The following blog entry is quoted from George Lepp's "Tech Tips" section of the November 2014 issue:
Question: With present technology in DSLR sensors and lenses, what's the limitation in sharpness, assuming good technique. Is it the lens, or is it the sensor? Or are other factors more important?
Answer: "Even assuming good technique, the photographer is the most limiting factor and must take necessary measures to eliminate camera movement and achieve precise exposure: use of a tripod, control of internal camera vibrations, avoiding blown-out highlights or pixelated, underexposed shadows, working with the lens' optimum aperture, and employing expanded depth-of-field strategies such as focus stacking.
Sensors in professional-level cameras are so capable these days that they're somewhat of a given. Some of the manufacturers have been a bit slow in introducing lenses that make full use of those high-count full-frame sensors, and that has created a market for very high-end lenses from Zeiss, Leica and Sigma with mounts for Sony, Canon and Nikon bodies. But there's a limitation to how many pixels you can put on a full-frame (24X36mm) sensor, the old film format. And that's the reason why medium-format has had a resurgence in the form of digital cameras with up to 60 megapixels (that is, not only more, but bigger pixels); it's easier to build high-resolution lenses for larger sensors, so this is the combination to have now if you seek ultimate sharpness and have unlimited dollars to spend.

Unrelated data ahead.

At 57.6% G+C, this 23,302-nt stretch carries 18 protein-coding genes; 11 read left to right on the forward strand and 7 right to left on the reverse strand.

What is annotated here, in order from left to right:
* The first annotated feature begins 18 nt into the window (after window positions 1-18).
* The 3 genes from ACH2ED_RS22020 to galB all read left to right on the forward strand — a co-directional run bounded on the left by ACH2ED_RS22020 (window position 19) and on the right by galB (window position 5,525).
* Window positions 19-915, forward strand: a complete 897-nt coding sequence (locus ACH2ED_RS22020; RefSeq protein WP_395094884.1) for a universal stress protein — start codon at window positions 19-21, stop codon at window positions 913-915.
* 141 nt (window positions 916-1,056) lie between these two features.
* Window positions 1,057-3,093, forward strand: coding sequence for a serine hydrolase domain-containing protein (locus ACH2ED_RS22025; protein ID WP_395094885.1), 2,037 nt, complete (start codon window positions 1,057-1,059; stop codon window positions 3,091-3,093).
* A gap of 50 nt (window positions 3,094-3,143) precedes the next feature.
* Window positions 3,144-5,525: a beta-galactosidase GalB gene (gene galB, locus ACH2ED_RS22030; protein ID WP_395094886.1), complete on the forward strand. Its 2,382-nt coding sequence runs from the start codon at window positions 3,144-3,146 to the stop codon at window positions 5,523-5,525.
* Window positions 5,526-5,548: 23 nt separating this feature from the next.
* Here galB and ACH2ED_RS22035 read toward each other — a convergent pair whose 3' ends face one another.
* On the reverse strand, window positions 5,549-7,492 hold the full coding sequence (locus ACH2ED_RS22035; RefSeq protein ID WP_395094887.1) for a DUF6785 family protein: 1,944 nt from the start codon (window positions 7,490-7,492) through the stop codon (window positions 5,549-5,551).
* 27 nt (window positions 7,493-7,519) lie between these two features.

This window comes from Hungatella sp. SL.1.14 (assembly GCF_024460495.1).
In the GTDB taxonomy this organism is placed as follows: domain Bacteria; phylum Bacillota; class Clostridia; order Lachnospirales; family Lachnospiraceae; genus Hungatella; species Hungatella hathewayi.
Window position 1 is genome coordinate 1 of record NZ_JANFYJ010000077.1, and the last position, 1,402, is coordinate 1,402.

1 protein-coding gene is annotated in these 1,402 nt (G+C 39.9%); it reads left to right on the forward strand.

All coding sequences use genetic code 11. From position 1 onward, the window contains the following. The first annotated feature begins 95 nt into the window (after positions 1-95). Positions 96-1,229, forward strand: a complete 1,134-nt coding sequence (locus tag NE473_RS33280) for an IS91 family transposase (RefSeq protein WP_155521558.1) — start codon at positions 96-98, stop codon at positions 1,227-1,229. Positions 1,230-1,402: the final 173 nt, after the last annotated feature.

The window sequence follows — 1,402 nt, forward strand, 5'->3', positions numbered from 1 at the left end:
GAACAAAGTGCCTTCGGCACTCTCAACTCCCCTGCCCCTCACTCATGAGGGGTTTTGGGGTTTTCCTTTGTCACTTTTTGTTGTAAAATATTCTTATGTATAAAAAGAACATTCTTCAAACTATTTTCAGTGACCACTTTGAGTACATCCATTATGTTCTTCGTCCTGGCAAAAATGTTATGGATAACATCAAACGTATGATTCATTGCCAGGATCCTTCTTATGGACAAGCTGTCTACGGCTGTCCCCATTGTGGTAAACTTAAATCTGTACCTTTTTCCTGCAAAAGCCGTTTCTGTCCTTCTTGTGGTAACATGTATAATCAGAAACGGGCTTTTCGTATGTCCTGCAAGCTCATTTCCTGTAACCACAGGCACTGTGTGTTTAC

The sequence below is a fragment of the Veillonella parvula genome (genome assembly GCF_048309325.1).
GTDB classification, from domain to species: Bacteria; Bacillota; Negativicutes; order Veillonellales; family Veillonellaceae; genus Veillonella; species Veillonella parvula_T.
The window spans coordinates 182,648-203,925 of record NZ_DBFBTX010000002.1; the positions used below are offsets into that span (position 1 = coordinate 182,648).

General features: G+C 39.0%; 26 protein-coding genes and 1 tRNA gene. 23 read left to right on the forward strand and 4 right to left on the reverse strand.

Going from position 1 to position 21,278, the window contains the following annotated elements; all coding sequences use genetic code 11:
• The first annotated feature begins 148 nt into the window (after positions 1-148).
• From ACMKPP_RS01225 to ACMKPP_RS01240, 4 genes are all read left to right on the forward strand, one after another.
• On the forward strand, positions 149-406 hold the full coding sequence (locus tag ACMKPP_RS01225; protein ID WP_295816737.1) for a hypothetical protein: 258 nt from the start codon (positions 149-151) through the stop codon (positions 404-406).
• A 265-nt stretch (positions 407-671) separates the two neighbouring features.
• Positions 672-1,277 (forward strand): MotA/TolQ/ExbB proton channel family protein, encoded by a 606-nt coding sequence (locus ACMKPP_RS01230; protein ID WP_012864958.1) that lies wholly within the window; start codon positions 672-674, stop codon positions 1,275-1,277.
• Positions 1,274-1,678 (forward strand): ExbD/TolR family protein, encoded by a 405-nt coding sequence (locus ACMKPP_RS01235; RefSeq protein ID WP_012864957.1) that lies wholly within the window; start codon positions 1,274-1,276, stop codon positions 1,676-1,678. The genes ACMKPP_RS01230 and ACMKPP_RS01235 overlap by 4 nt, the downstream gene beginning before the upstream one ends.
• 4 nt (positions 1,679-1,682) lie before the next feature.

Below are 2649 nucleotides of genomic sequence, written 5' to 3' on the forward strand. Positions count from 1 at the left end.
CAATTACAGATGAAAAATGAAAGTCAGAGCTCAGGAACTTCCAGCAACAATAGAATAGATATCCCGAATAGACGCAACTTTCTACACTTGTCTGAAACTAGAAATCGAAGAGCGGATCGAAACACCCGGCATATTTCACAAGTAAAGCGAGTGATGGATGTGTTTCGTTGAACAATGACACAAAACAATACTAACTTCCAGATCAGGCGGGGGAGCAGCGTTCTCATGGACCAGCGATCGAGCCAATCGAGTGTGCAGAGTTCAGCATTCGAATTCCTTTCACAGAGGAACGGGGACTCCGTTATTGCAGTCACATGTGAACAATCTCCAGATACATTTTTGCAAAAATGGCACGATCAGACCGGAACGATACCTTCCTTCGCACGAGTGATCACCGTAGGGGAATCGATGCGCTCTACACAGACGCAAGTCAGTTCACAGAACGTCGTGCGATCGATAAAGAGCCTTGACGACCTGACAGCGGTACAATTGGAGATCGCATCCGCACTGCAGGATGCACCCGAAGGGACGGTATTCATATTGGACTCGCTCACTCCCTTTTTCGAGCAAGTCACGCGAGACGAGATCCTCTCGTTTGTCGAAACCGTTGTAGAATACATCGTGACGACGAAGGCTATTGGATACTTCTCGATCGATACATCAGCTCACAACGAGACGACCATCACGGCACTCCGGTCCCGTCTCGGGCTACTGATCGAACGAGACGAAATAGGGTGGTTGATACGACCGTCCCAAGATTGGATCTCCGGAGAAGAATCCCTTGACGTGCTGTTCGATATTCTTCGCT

The answer to your specific question regarding the relative importance of lens vs. sensor is, therefore, dependent upon the particular sensor/lens combination you're asking about. Technique, sensor characteristics and the ability of the lens to resolve enough information to take advantage of a sensor with more pixels all play a part. And perceptions of sharpness, are, of course, greatly influenced by a number of post-capture factors, such as the quality of an electronic display, the dpi resolution of a printer and the size of the print, the native resolution of a projector and, not least, the standards of the viewer."